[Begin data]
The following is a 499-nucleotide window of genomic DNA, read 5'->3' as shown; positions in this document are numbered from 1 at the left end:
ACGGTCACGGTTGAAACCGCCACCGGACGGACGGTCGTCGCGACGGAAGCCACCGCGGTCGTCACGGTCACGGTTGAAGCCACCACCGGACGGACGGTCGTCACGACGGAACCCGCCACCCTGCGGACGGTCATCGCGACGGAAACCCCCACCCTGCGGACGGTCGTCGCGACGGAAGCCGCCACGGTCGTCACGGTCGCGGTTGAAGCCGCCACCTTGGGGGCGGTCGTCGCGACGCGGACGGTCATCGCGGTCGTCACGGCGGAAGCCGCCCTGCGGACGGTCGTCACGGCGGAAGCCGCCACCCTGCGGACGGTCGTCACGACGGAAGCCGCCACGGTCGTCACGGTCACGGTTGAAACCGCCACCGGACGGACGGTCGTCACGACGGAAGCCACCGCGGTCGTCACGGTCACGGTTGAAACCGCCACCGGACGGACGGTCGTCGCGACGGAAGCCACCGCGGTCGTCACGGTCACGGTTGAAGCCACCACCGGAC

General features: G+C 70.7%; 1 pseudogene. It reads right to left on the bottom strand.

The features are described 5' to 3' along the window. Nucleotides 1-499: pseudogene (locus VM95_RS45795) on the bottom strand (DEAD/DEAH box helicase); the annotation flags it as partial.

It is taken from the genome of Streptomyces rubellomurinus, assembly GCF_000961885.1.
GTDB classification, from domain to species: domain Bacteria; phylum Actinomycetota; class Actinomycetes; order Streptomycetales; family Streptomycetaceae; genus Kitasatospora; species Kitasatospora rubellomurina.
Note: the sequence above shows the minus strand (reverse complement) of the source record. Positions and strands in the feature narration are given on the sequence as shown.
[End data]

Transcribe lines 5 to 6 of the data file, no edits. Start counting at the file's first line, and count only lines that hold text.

It is taken from the genome of Streptomyces rubellomurinus, assembly GCF_000961885.1.
GTDB classification, from domain to species: domain Bacteria; phylum Actinomycetota; class Actinomycetes; order Streptomycetales; family Streptomycetaceae; genus Kitasatospora; species Kitasatospora rubellomurina.